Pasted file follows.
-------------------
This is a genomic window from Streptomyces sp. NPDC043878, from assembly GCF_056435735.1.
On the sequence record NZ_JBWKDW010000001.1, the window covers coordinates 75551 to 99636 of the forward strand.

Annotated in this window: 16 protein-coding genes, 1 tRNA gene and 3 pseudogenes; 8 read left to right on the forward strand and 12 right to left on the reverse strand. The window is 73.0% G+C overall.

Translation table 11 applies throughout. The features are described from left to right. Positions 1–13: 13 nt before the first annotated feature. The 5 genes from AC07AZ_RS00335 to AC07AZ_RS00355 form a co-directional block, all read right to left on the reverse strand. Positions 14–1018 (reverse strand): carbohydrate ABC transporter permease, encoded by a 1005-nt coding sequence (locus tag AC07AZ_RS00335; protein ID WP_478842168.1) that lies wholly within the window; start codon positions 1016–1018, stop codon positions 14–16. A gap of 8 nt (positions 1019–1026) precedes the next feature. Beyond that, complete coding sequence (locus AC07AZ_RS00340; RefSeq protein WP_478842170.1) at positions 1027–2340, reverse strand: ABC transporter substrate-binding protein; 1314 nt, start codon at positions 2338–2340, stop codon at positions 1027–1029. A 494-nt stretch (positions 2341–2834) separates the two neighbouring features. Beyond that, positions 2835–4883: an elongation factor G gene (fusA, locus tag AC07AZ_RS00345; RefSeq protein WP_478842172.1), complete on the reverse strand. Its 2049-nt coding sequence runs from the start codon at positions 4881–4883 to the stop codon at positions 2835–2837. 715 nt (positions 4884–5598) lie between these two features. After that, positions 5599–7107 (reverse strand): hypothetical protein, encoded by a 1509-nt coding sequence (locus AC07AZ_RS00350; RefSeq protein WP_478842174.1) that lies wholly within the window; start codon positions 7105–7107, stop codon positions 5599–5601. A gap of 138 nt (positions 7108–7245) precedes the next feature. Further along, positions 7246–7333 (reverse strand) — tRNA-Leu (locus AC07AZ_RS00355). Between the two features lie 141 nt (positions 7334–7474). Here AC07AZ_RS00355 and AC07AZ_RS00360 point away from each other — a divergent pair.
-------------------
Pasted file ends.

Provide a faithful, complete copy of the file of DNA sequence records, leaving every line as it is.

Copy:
This is a genomic window from Streptomyces sp. NPDC043878, from assembly GCF_056435735.1.
On the sequence record NZ_JBWKDW010000001.1, the window covers coordinates 75551 to 99636 of the forward strand.

Annotated in this window: 16 protein-coding genes, 1 tRNA gene and 3 pseudogenes; 8 read left to right on the forward strand and 12 right to left on the reverse strand. The window is 73.0% G+C overall.

Translation table 11 applies throughout. The features are described from left to right. Positions 1–13: 13 nt before the first annotated feature. The 5 genes from AC07AZ_RS00335 to AC07AZ_RS00355 form a co-directional block, all read right to left on the reverse strand. Positions 14–1018 (reverse strand): carbohydrate ABC transporter permease, encoded by a 1005-nt coding sequence (locus tag AC07AZ_RS00335; protein ID WP_478842168.1) that lies wholly within the window; start codon positions 1016–1018, stop codon positions 14–16. A gap of 8 nt (positions 1019–1026) precedes the next feature. Beyond that, complete coding sequence (locus AC07AZ_RS00340; RefSeq protein WP_478842170.1) at positions 1027–2340, reverse strand: ABC transporter substrate-binding protein; 1314 nt, start codon at positions 2338–2340, stop codon at positions 1027–1029. A 494-nt stretch (positions 2341–2834) separates the two neighbouring features. Beyond that, positions 2835–4883: an elongation factor G gene (fusA, locus tag AC07AZ_RS00345; RefSeq protein WP_478842172.1), complete on the reverse strand. Its 2049-nt coding sequence runs from the start codon at positions 4881–4883 to the stop codon at positions 2835–2837. 715 nt (positions 4884–5598) lie between these two features. After that, positions 5599–7107 (reverse strand): hypothetical protein, encoded by a 1509-nt coding sequence (locus AC07AZ_RS00350; RefSeq protein WP_478842174.1) that lies wholly within the window; start codon positions 7105–7107, stop codon positions 5599–5601. A gap of 138 nt (positions 7108–7245) precedes the next feature. Further along, positions 7246–7333 (reverse strand) — tRNA-Leu (locus AC07AZ_RS00355). Between the two features lie 141 nt (positions 7334–7474). Here AC07AZ_RS00355 and AC07AZ_RS00360 point away from each other — a divergent pair.